This study investigated the effects of test length (10, 20 and 30 items), scoring schema (proportion of dichotomous ad polytomous scoring) and item analysis model (IRT and Rasch) on the ability estimates, test information levels and optimization criteria of mixed item format tests. Polytomous item responses to 30 items for 1000 examinees were simulated using the generalized partial-credit model and SAS software. Portions of the data were re-coded dichotomously over 11 structured proportions to create 33 sets of test responses including mixed item format tests. MULTILOG software was used to calculate the examinee ability estimates, standard errors, item and test information, reliability and fit indices. A comparison of IRT and Rasch item analysis procedures was made using SPSS software across ability estimates and standard errors of ability estimates using a 3 x 11 x 2 fixed factorial ANOVA. Effect sizes and power were reported for each procedure. Scheffe post hoc procedures were conducted on significant factos. Test information was analyzed and compared across the range of ability levels for all 66-design combinations. The results indicated that both test length and the proportion of items scored polytomously had a significant impact on the amount of test information produced by mixed item format tests. Generally, tests with 100% of the items scored polytomously produced the highest overall information. This seemed to be especially true for examinees with lower ability estimates. Optimality comparisons were made between IRT and Rasch procedures based on standard error rates for the ability estimates, marginal reliabilities and fit indices (-2LL). The only significant differences reported involved the standard error rates for both the IRT and Rasch procedures. This result must be viewed in light of the fact that the effect size reported was negligible. Optimality was found to be highest when longer tests and higher proportions of polytomous scoring were applied. Some indications were given that IRT procedures may produce slightly improved results in gathering available test information. Overall, significant differences were not found between the IRT and Rasch procedures when analyzing the mixed item format tests. Further research should be conducted in the areas of test difficulty, examinee test scores, and automated partial-credit scoring along with a comparison to other traditional psychometric measures and how they address challenges related to the mixed item format tests. digital.library.unt.edu/ark:/67531/metadc4316/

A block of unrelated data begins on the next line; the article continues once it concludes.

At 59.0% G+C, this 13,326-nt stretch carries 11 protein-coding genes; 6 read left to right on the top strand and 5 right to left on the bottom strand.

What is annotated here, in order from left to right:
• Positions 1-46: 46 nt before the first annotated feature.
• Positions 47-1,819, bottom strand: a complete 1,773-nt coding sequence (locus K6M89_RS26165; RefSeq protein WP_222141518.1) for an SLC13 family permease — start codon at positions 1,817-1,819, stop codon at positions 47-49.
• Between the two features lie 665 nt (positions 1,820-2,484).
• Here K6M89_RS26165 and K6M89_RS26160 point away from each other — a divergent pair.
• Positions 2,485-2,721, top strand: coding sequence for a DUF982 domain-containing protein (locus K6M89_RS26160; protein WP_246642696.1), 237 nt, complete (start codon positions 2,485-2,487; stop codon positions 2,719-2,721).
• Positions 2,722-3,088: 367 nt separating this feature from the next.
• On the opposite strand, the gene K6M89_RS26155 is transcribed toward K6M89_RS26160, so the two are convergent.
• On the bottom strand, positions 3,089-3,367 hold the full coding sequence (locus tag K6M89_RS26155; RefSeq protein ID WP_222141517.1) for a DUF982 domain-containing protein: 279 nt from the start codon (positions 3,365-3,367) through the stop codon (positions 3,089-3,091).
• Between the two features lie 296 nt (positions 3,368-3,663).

A Comparison of Native and Non-Native English-Speaking Teaching Assistants
The purposes of this study were to determine whether differences existed between the communication styles and teaching effectiveness, respectively, of native and non-native teaching fellows, as perceived by their undergraduate students. In addition, the study sought to determine whether a positive correlation existed between the final grades and the communication styles and teaching effectiveness, respectively, of native and non-native teaching fellows as perceived by their undergraduate students. In order to carry out the purposes of this study, six hypotheses were tested concerning the perception of native and non-native undergraduate students toward the communication style and teaching effectiveness of teaching fellows in North Texas State University. digital.library.unt.edu/ark:/67531/metadc330776/
Comparison of Pre- and Posttraining Verbal Interaction of Caregivers and Children During Story Time
The purpose of this descriptive study was to create a read-aloud instructional program which could be used in teaching caregivers to promote quality verbal interaction among participants during story time. Prior to and subsequent to instruction, selected high-school students participating in a vocational-technical child development program were audio- and videotaped as they read stories aloud to children. All tapes were transcribed in full. Using the storybook Reading Analysis System (Teale, Martinez, & Glass, in press), dialogue was categorized into form, type of information, focus, instructional intent, and importance categories. digital.library.unt.edu/ark:/67531/metadc332068/
A Comparison of Prior Health Care Experience to Successful Relocation in Long-Term Care
The problem of this study is to compare prior health care experience with satisfactory adjustment in a long-term care facility. Both quantity and quality of prior experience in a health care facility are examined in terms of the significance to successful relocation. Demographic data and perceived control of health are examined in relation to significance of the findings. digital.library.unt.edu/ark:/67531/metadc331794/
A Comparison of Profiles of Success in Two Instructional Methods